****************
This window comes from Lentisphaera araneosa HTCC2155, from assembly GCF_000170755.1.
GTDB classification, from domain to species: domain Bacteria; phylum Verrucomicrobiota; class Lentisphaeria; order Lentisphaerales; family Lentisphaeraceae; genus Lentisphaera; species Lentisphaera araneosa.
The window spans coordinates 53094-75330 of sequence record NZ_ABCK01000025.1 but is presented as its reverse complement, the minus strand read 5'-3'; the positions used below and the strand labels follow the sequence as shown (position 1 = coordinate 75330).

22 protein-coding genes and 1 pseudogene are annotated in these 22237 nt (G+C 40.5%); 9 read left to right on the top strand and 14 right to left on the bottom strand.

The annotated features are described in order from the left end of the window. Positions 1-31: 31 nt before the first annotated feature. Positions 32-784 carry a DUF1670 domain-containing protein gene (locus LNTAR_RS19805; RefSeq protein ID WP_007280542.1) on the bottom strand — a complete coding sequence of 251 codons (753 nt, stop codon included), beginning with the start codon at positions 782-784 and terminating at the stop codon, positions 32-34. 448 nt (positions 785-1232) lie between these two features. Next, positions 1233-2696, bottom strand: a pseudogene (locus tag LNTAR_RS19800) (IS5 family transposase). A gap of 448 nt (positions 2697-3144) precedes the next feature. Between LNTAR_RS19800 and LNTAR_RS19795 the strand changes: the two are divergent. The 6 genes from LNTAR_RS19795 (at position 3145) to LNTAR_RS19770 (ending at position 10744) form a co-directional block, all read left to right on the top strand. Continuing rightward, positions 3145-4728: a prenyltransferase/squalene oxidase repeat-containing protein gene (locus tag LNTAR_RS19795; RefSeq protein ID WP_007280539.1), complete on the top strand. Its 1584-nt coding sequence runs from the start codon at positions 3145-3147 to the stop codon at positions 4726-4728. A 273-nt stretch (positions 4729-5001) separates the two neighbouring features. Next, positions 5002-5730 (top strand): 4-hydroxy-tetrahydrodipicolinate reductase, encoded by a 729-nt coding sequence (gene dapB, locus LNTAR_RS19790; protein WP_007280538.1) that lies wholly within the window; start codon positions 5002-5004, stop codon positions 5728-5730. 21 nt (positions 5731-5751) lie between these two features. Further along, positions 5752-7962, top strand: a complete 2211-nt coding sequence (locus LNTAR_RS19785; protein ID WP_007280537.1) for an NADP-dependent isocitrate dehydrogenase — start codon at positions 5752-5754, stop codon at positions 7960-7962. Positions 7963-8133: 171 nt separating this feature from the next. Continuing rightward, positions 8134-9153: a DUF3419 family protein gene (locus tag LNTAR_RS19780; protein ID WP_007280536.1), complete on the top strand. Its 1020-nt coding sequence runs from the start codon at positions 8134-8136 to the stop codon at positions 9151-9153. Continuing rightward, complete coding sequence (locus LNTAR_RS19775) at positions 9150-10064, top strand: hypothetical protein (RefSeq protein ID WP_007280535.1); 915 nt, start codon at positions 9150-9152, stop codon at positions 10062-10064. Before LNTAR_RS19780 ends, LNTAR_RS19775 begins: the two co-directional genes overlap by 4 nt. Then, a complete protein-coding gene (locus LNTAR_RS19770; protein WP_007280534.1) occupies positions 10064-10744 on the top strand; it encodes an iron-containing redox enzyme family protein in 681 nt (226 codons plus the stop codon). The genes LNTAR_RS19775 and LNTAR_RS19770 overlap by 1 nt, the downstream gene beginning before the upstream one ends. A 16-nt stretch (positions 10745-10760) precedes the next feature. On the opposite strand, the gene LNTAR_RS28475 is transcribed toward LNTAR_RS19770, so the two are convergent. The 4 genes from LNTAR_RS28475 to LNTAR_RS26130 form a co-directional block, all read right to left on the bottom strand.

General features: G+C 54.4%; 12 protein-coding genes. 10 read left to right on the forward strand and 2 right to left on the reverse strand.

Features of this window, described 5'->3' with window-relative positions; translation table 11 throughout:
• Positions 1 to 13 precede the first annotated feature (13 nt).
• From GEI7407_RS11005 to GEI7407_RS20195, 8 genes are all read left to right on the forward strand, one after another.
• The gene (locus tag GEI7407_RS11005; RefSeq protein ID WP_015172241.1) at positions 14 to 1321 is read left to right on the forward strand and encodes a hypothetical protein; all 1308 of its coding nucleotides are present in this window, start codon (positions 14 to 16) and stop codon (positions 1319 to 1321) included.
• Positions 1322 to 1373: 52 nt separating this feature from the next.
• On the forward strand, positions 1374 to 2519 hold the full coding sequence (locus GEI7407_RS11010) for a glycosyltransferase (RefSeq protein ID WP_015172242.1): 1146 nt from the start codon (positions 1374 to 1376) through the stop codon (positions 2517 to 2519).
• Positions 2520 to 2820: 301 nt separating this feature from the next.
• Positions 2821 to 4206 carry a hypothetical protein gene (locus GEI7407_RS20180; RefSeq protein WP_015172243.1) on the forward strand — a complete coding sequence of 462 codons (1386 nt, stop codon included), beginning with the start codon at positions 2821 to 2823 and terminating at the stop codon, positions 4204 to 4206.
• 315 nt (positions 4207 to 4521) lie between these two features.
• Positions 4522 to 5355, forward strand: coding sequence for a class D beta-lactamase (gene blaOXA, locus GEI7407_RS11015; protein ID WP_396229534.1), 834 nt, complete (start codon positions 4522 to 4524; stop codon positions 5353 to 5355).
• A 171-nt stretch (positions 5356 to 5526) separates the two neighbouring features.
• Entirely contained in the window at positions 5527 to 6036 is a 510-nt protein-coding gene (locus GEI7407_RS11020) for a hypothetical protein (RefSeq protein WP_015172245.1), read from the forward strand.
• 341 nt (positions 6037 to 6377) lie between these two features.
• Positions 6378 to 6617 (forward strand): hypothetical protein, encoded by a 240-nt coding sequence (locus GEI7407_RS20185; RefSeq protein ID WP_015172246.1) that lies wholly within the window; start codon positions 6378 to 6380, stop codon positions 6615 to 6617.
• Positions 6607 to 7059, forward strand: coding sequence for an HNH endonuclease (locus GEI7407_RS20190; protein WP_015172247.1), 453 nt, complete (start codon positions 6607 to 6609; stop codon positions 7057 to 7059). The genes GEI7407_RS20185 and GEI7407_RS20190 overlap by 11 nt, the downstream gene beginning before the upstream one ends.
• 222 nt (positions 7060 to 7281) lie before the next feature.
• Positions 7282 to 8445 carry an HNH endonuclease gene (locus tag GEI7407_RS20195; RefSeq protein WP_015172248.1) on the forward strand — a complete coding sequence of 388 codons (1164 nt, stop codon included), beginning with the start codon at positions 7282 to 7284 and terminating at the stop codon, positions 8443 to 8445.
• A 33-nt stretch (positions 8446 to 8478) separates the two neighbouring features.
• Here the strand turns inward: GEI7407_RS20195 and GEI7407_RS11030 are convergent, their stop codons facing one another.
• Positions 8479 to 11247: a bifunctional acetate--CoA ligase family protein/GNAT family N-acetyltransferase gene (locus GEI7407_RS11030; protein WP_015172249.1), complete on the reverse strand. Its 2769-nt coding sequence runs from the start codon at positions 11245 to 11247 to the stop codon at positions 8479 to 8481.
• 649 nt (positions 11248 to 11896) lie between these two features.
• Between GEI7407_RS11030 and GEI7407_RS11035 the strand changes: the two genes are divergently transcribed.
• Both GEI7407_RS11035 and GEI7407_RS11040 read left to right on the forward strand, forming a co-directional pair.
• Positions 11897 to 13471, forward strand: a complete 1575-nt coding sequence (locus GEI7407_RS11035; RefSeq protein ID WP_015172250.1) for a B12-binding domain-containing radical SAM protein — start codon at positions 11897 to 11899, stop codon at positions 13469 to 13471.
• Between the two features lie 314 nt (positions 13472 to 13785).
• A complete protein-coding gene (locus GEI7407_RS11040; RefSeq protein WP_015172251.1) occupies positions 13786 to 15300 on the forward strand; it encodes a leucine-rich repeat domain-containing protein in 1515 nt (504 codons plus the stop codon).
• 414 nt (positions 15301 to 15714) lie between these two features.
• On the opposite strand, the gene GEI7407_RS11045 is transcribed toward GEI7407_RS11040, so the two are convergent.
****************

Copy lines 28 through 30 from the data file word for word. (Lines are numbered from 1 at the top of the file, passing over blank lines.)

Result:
• Between GEI7407_RS11030 and GEI7407_RS11035 the strand changes: the two genes are divergently transcribed.
• Both GEI7407_RS11035 and GEI7407_RS11040 read left to right on the forward strand, forming a co-directional pair.
• Positions 11897 to 13471, forward strand: a complete 1575-nt coding sequence (locus GEI7407_RS11035; RefSeq protein ID WP_015172250.1) for a B12-binding domain-containing radical SAM protein — start codon at positions 11897 to 11899, stop codon at positions 13469 to 13471.